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My Favorite Equipment Part I - Everyday Gear for Star and Landscape Photography

Since I get a lot of questions about my photography gear and tools I use, I decided to create a new series of equipment. As many have said – gear doesn't matter! However, if you have decent gear, it can inspire and help you to create more! I look at gear as tools, when it works great it works with you and won't get in your visions way. When it doesn't work like you would want it to work it controls and limits your vision. Don't fell into the trap of more gear is better because it might not ease the process but rather confuse what to use. For the first part of the series, here is a list of my most used equipment.

 

Everyday Photography Gear

The set I carry 90% of the time with me every time I go out to photograph. You can view this whole set on Amazon Store

Two Camera Bodies

Nikon D810 & D800 — Why do I carry two camera bodies? Well because I tend to shoot long exposures. So when the other camera (usually D810) is taking for example 10 minute long exposure, I go and scout for the next landscape I want to capture or shoot a time-lapse with the D800. When I'm out photographing in the daytime, I keep the wide-angle lens on the D810 and a telephoto lens on the D800. This way if something interesting happens far away I can just grab the other camera and start shooting. 

Lenses

Nikkor 14–24 mm f/2.8 G ED — This is my go-to lens, I use it 90% of the time on my D810. It's super sharp and excellent for star photography with the aperture of 2.8. View my full review of this lens here.

Nikkor 16–35 mm f/4.0 VR  — I bought this as my first full frame wide-angle lens back in December 2012 and used it to capture all of my landscape photographs. I still use this lens but most of the time handheld, because it has a great image stabilisation. It's not as sharp as the 14–24 mm lens, but it's already quite sharp wide open at f/4.0. After my interest in star photography, I wanted a wider lens with a larger aperture, so I bought the Samyang 14 mm f/2.8. 

Samyang 14 mm f/2.8 — This was my most used lens for astrophotography until I bought the 14–24 mm Nikkor. I still use this lens when I want to capture time-lapse at night with the D800 or when I'm scouting. 

Nikkor 50 mm f/1.4 G — I always have at least one faster lens in my camera back in case I want to shoot shallow depth of field or if I wish to capture any behind the scene footage. This lens is so small that I almost always prefer it over my Sigma ART lenses.

Nikkor 70–300 mm f/5.6–6.3 VR — I don't use a telephoto lens too often. I first bought this lens for my first camera Nikon D90. It is a decent lens if you want to add some range to your camera. It is the next lens I will be replacing with the superb Nikkor 70–200 mm f/4.0 VR.

Camera Accessories & Backpack

Hähnel Giga T Pro II — This is my go-to remote controller for the Nikon D810. I use it to capture sharper images and when I need the extra range to take a self-portrait. What I like about is that you have a lot of options you can adjust. When used in cold temperature with gloves it's too small and hard to change the settings without taking the gloves off.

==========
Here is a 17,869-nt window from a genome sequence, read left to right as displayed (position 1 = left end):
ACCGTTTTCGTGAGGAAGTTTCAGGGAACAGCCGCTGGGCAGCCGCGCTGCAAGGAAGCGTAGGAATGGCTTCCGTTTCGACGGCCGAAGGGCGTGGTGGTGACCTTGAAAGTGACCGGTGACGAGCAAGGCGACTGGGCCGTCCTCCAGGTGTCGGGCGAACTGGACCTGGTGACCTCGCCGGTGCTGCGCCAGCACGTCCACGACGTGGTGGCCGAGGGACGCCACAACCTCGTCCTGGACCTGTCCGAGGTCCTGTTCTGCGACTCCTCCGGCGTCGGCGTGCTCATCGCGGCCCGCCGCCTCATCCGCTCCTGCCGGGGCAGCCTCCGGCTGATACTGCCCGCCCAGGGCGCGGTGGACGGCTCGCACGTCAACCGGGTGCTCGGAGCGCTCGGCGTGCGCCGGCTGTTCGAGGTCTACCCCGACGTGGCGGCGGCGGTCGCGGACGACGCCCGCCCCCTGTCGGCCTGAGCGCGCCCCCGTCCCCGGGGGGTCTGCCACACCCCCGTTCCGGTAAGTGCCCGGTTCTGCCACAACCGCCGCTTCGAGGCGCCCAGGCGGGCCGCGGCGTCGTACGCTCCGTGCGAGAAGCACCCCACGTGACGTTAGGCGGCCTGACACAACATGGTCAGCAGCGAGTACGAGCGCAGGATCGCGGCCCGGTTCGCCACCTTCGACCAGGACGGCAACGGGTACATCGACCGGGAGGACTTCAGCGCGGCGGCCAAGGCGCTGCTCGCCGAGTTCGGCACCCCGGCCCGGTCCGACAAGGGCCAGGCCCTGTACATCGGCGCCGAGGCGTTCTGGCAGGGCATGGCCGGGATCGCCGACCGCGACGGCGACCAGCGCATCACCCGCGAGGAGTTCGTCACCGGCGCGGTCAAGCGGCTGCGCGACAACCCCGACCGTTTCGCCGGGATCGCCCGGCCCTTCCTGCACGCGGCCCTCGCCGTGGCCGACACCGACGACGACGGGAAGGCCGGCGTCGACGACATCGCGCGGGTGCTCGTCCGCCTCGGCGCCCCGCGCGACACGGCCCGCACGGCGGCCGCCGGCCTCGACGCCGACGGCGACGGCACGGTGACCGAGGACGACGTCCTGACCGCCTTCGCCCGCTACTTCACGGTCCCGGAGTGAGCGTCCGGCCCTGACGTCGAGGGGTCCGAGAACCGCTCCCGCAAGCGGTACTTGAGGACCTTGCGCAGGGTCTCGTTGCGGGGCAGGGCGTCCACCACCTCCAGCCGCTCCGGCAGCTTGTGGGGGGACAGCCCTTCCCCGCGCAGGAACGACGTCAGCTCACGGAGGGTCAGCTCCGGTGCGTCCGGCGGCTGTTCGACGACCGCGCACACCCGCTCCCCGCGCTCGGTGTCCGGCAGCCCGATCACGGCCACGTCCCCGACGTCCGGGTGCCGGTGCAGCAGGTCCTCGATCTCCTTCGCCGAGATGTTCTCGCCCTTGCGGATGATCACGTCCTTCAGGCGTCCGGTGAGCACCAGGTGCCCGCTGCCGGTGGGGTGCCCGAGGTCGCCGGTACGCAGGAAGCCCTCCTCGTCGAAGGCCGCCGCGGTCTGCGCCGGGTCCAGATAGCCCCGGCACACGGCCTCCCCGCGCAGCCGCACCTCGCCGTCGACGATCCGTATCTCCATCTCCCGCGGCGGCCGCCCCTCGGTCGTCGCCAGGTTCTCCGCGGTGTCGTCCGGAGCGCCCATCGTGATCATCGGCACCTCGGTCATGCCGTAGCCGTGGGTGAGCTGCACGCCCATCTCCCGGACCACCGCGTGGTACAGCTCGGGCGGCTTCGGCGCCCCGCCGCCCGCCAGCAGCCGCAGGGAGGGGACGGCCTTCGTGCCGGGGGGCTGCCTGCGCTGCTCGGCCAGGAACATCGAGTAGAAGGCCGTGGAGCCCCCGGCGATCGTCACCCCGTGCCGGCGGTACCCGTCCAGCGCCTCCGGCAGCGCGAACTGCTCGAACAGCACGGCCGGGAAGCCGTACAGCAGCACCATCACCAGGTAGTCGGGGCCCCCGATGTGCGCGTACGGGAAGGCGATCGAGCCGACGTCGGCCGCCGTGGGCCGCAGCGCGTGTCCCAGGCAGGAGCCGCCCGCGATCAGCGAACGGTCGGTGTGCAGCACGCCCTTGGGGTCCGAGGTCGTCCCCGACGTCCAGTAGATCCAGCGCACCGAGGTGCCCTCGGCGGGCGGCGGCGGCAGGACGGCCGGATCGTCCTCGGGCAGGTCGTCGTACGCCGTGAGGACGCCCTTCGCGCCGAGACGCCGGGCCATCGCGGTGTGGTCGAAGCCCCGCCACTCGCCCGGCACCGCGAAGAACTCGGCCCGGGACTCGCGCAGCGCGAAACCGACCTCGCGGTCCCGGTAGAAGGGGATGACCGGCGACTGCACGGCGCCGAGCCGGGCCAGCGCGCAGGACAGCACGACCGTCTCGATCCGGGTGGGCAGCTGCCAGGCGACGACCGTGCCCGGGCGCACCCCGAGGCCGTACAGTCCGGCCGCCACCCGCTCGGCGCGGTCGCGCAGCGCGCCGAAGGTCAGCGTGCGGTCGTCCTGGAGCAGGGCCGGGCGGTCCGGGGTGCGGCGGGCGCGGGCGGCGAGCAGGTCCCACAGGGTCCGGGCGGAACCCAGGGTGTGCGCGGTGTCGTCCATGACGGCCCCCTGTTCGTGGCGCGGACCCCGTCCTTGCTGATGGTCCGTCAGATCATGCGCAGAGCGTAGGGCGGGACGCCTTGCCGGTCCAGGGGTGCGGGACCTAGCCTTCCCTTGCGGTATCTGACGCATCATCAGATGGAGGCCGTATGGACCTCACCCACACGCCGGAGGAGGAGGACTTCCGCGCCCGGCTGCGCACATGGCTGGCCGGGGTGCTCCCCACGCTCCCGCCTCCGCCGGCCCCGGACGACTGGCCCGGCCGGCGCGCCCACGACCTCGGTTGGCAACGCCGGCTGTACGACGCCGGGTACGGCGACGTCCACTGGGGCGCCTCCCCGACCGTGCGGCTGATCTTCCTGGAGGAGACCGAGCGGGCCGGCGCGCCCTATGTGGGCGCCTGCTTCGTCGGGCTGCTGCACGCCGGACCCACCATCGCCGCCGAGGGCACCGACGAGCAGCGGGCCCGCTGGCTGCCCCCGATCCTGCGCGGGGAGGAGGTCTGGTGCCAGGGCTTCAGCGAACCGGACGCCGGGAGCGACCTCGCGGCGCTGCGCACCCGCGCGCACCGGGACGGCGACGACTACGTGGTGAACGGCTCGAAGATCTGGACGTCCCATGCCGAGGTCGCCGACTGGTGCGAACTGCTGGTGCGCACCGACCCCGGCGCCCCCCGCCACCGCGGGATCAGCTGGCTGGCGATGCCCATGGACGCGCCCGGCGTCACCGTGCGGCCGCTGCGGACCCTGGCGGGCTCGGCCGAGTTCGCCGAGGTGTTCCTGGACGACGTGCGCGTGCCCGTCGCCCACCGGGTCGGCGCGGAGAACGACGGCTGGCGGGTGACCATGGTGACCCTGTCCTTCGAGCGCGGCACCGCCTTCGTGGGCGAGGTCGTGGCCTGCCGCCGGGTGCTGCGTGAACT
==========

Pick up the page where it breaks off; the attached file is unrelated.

Lee Filter System for Nikkor 14–24 mm — I always have these filters with me when I'm photographing sunrise/sunset or daylight. These filters are top quality yet pricey.

Lens Cloths — I have at least three lens cloths with me every time I head out to photograph. When using filters, one cloth is simply not enough. These are needed if you shoot near open water or in high humidity. 

Lowepro ProTactic 450AW — I have used quite a few backpacks in my days as a photographer. The ProTactic from Lowepro is the best one I have ever tried and used. The build quality is superb. You can access your gear four different ways. It is very helpful when you have two camera bodies and a lot of lenses in the bag. The customizability of the straps and pockets is fantastic. I carry my Lee Filter pouch with all of my filters and a tripod in the straps behind the bag. The backpack also has two different small pockets in the front strap where you can put a headlamp and lens cloths, which is handy. 

Mobile Phone App

PhotoPills — When I need to capture scenery using my "Vision of Depth" technique I use PhotoPills to calculate the exposure. It's also very handy when scouting a location! It's unfortunately only available for iPhones. 

Tripod

Sirui R4203 L — I always have at least one tripod with me. I use my Sirui tripod most of the time I go out to photograph. I have a lighter tripod for my travels, but I still prefer the Sirui.

Manfrotto MHXPRO–3WAY — I love this tripod head. It's so much quicker to adjust in cold temperatures than the Sirui K-40X which I also use. You don't need an L-bracket for your camera when changing from vertical to horizontal frames when using this Manfrotto 3-Way head. Which makes it quick and easy to find better composition and perspective. 

Manfrotto MT190CX PRO 4 — I bought this tripod for my travels because it's light and fits in my bigger bag. I would recommend getting these Retractable Rubber Spikes with it because there are no spikes in the tripod and these are really important when you photograph in snow or ice.

That's it for the first part of my gear list. I hope you enjoyed reading. The next list will be for the scouting gear I use. Meanwhile subscribe to my newsletter to receive new tutorials and photo gear talk as soon as they are released fresh to your email. I will also make a list of my favorite accessories and tools I use when I edit my photographs, so stay tuned!

Stillness of Night

I have been fortunate to photograph at night for the last couple of weeks. This is one of my favorites from the time. I used my Vision of Depth technique from my Night Photography Masterclass. You can learn it here: Star Photography Masterclass.

Equipment & Exif

Nikon D810, Nikon 14 - 24 mm f/2.8, Sirui Tripod